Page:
Arts

Arts and culture

Grapefruit's bitterness can make it hard to love. Indeed, people often smother it in sugar just to get it down. And yet Americans were once urged to sweeten it with salt. Ad campaigns from the first and second world wars tried to convince us that "Grapefruit Tastes Sweeter With Salt!" as one 1946 ad for Morton's in Life magazine put it. The pairing, these ads swore, enhanced the flavor. In our candy-crushed world, these curious culinary time capsules raise the question: Does...

This year, the National Book Awards ceremony comes at a time when the nation has rarely seemed more divided. The bitter presidential campaign exposed a fault line in the United States that will not easily be repaired. And while there's no one simple answer, Lisa Lucas, head of the National Book Foundation, recommends one way to understand the other side: read. "My life is small" she says, "and I think books are a way to make your life larger." Lucas has an almost unbounded belief in the power...

Editor's note: We identified Slave Punk and Sunset Park as already published; they were announced in 2015 but are not yet out. Nonstop, jittery energy seems to rattle every panel of Prince of Cats , Ronald Wimberly's Shakespearean street tale. Few artists can strike the kind of sparks that electrify these pages, and yet Wimberly's powerful draftsmanship is only one aspect of a head-to-toe remarkable book. Focusing on Tybalt, the "Prince of Cats" in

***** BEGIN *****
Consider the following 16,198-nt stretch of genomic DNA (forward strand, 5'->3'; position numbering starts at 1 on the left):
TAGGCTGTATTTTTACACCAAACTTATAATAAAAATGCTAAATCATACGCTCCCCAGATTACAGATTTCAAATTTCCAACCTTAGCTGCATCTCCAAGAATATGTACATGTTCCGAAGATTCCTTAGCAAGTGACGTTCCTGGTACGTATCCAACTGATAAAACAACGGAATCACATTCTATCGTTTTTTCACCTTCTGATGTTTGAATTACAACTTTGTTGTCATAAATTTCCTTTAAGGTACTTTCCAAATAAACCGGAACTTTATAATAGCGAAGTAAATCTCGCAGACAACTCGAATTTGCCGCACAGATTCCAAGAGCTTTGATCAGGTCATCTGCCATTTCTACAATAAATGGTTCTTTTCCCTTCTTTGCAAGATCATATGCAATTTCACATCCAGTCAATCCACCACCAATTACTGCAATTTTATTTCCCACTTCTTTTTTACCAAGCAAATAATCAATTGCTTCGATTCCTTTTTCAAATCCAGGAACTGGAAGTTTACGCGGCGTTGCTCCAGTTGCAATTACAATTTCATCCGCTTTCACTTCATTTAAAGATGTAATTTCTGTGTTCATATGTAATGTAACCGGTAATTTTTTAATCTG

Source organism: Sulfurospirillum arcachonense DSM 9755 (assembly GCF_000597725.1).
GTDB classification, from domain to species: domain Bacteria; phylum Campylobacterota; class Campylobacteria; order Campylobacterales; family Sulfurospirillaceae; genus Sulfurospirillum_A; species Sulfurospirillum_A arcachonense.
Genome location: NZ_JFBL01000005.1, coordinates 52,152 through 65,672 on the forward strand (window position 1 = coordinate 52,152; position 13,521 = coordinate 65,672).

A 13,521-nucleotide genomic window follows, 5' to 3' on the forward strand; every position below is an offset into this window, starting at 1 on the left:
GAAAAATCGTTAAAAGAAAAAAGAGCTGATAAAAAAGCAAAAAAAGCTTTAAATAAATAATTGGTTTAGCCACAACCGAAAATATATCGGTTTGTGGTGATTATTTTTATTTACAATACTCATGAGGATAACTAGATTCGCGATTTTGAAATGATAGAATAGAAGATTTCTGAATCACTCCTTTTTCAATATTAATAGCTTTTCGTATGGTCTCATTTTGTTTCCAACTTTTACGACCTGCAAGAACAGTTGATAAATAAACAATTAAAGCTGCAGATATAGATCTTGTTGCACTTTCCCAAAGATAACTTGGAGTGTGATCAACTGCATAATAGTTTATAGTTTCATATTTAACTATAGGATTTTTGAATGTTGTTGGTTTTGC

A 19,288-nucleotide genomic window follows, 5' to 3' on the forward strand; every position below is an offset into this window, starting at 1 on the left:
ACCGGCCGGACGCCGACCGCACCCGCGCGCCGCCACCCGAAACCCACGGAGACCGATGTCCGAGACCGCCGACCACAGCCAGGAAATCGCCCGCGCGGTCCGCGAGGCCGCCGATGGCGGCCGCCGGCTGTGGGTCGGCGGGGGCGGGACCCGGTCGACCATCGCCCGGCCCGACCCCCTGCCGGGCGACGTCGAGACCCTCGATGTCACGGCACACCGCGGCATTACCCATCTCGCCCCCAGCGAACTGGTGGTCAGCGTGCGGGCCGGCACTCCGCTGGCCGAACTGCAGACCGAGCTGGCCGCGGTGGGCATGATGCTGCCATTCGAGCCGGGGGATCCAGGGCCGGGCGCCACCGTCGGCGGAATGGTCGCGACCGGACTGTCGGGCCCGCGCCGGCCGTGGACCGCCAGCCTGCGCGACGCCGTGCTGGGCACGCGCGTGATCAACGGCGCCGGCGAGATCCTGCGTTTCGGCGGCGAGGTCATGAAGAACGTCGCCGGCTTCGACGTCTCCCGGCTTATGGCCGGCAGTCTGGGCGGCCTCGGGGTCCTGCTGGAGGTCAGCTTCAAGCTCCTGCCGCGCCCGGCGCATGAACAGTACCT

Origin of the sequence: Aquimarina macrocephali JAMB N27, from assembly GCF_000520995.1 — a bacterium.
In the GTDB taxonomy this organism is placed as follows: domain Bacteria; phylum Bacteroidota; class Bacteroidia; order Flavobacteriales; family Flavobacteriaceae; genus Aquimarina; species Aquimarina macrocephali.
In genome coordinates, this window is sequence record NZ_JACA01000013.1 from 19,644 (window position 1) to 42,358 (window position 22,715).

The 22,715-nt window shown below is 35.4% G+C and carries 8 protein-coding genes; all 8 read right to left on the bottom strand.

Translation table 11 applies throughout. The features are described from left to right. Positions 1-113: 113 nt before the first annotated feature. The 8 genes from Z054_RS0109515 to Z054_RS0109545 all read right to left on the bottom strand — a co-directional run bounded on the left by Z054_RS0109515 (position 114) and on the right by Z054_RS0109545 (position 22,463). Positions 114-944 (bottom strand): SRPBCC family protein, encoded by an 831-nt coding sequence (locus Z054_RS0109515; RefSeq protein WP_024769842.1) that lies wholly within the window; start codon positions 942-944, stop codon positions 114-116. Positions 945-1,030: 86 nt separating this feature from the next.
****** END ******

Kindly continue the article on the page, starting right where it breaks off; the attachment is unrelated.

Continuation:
Copyright 2016 NPR. To see more, visit http://www.npr.org/. MICHEL MARTIN, HOST: "Arrival" has arrived. In the sci-fi mystery film, Amy Adams plays a linguist hired by the government to try and decipher the language of aliens whose spaceships have touched down around the globe. The soundtrack was written by Icelandic composer Johann Johannsson. NPR's Elizabeth Blair talked to him about writing a score that is both otherworldly and intimate. ELIZABETH BLAIR, BYLINE: "Arrival" is a global...

When the Cubs won the World Series on Nov. 2 — remember that? — the person who told the world it had happened was sportscaster Joe Buck. He has been broadcasting the NFL on Fox since 1993 and Major League Baseball since 1995. He has now written a memoir about his life in broadcasting, called Lucky Bastard: My Life, My Dad, and the Things I'm Not Allowed to Say on TV. We thought everyone could use a little distraction this week, so we've invited Buck to play a game...